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Home » Riveting, Captivating and Shockingly Honest Talk Given by Bryan Stevenson: The Cry for Justice

Riveting, Captivating and Shockingly Honest Talk Given by Bryan Stevenson: The Cry for Justice

LISTEN NOW! Of all the worship that is offered up to God, the book of Amos reveals that it is justice that God desires to receive. “But let justice roll on like a river, righteousness like a never-failing stream”– Amos 5:24. As we seek the understanding of what it means to desire this justice, as well as the cry of the acts of injustice, we get a profound visualization of what this looks like when we look at a recent presentation by Bryan Stevenson at a TED talk. Bryan Stevenson is the Executive Director of Equal Justice Initiative in Alabama and a powerful voice for the voiceless. 

Stevenson shares about his own experiences from the many encounters he has had with those that many would not pay attention to. “I spend most of my time in very low-income communities in the projects and places where there’s a great deal of hopelessness.” As Stevenson shares how he grew up, in his own words; “in a traditional African American household”, it was the words of his grandmother that still have a lasting effect on him as a man nearly 50 years later. It was these words that shaped the man who he is today. Because of the actions and choices in his life, because of the words his grandmother shared with him as a young boy, Stevenson shares that an identity is shaped and power that comes with the choices and lives that we live. “When we create the right kind of identity, we can say things to the world around us that they don’t actually believe makes sense. We can get them to do things that they don’t think they can do.”
With the experiences and people that Stevenson has encountered in his life and career, he has come face to face with some staggering realities within America that reveal the realities of injustice in America. Some of these are:
-One out of three black men between the ages of 18 and 30 is in jail, in prison, on probation or parole.
-The United States is the only country in the world where we sentence 13 year old children to die in prison. 
-We have life imprisonment without parole for kids in this country.

-50-60% of all young men of color are in jail or prison or on probation or parole.


-In the states of the Old South, we execute people – where you’re 11 times more likely to get the death penalty if the victim is white than if the victim is black, 22 times more likely to get it if the defendant is black and the victim is white.
Stevenson describes much of these truths that take place and the apparent “disconnect” that is taking place. As Stevenson shares with his students about the history of the African Americans, it encompasses slavery. He gives an empathetic understanding of what it must have been like, “that was an era defined by terror. In many communities, people had to worry about being lynched. They had to worry about being bombed. It was the threat of terror that shaped their lives.” For the present day America, most are familiar with the daily threat of terrorism and looming pressures of possibilities of terrorism affecting someone’s life.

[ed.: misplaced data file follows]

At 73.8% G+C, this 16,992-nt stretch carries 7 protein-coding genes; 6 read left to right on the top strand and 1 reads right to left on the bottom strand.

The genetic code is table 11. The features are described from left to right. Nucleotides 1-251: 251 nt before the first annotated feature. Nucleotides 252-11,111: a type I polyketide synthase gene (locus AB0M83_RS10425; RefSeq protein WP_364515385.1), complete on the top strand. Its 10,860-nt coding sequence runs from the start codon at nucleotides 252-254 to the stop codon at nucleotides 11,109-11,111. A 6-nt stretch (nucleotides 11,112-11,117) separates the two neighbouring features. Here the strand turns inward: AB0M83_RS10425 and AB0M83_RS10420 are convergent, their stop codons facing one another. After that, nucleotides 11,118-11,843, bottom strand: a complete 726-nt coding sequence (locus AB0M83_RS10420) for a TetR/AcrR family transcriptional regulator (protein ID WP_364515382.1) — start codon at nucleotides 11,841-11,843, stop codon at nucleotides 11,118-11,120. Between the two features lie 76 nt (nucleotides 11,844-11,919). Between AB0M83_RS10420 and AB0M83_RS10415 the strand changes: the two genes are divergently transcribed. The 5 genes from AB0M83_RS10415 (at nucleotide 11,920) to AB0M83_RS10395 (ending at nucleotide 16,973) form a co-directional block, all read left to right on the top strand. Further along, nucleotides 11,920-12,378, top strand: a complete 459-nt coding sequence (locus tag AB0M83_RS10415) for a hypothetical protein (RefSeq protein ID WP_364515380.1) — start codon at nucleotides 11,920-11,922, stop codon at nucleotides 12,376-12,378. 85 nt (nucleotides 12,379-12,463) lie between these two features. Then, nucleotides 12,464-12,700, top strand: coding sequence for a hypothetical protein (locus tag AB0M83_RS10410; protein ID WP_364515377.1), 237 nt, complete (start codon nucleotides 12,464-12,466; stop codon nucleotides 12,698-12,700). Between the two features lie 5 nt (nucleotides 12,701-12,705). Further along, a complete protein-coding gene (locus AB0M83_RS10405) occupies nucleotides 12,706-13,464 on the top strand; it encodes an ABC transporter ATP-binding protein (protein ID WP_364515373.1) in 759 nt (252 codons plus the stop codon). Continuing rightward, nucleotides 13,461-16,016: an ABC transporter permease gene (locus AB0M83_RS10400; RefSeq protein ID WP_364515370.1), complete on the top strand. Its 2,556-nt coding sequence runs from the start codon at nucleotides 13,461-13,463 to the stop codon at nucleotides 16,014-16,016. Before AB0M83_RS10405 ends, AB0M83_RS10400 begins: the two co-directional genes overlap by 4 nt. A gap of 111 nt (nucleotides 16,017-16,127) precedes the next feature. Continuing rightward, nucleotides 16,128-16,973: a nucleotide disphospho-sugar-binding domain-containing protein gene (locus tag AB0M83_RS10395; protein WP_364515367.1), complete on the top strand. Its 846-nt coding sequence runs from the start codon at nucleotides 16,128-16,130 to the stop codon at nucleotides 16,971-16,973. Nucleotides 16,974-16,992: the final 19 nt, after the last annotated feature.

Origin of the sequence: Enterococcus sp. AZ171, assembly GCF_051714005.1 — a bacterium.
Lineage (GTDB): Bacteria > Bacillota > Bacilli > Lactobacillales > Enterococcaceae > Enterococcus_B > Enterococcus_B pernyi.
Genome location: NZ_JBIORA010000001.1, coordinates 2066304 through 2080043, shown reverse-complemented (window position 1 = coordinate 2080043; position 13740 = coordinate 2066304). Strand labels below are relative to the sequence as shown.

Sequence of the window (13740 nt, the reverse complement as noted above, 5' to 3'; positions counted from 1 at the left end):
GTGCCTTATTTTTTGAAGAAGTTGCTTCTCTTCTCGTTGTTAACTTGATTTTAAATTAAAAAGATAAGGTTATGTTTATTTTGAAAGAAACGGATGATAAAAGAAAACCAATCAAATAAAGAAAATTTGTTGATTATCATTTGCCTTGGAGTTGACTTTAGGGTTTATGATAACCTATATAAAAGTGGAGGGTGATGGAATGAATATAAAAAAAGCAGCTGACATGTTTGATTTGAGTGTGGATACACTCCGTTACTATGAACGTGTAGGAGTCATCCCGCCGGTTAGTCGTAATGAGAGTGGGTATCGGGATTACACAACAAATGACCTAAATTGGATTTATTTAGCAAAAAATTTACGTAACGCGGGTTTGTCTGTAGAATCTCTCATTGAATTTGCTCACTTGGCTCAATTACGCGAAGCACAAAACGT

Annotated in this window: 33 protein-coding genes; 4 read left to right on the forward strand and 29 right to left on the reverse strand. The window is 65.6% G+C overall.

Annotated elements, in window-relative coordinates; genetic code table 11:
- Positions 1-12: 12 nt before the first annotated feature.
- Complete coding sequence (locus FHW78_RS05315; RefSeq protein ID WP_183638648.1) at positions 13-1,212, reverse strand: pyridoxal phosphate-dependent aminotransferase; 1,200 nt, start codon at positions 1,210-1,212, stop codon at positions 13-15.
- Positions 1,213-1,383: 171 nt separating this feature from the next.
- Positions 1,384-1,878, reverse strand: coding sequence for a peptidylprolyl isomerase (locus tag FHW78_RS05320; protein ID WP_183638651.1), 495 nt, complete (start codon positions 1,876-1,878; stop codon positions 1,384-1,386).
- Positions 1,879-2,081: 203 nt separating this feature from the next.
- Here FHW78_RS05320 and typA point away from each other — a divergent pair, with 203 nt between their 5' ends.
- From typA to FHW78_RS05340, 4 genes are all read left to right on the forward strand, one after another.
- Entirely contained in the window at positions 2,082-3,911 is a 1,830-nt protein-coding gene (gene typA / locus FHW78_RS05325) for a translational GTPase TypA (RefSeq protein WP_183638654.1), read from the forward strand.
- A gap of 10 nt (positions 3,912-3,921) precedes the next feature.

Stevenson continues to share about the impact of these encounters and how our ideas can bring change. He also recounts an experience of being able to simply listen to a conversation with Rosa Parks and friends as they gathered and shared with one another. Stevenson gets it. He understands a life lived out to be a voice for the voiceless. As the Church, we are called to be those that are known by our love and those who cry out for justice. Be deeply impacted and encouraged as you listen and hear the full discussion, and so much more. Greg and John shared in this segment.

Some of the additional things he talked about:
 “The opposite of poverty is justice. Germany can’t have the death penalty because of their history. Could you imagine if they did and it was disproportionately Jews that were receiving it?”

“We have a system of justice in this country that treats you much better if you’re rich and guilty than if you’re poor and innocent. Wealth, not culpability, shapes outcomes. And yet, we seem to be very comfortable. The politics of fear and anger have made us believe that these are problems that are not our problems. We’ve been disconnected.”

“My state of Alabama, like a number of states, actually permanently disenfranchises you if you have a criminal conviction. Right now in Alabama 34% of the black male population has permanently lost the right to vote. We’re actually projecting in another 10 years the level of disenfranchisement will be as high as it’s been since prior to the passage of the Voting Rights Act. And there is this stunning silence.”

“We have a hard time talking about race, and I believe it’s because we are unwilling to commit ourselves to a process of truth and reconciliation.”

“There is no disconnect around technology and design that will allow us to be fully human until we pay attention to suffering, to poverty, to exclusion, to unfairness, to injustice.”

“…ultimately, our humanity depends on everyone’s humanity”

screen capture from



Bryan Stevenson: We Need to Talk about an Injustice
this post was edited/added to on 5/29/2015

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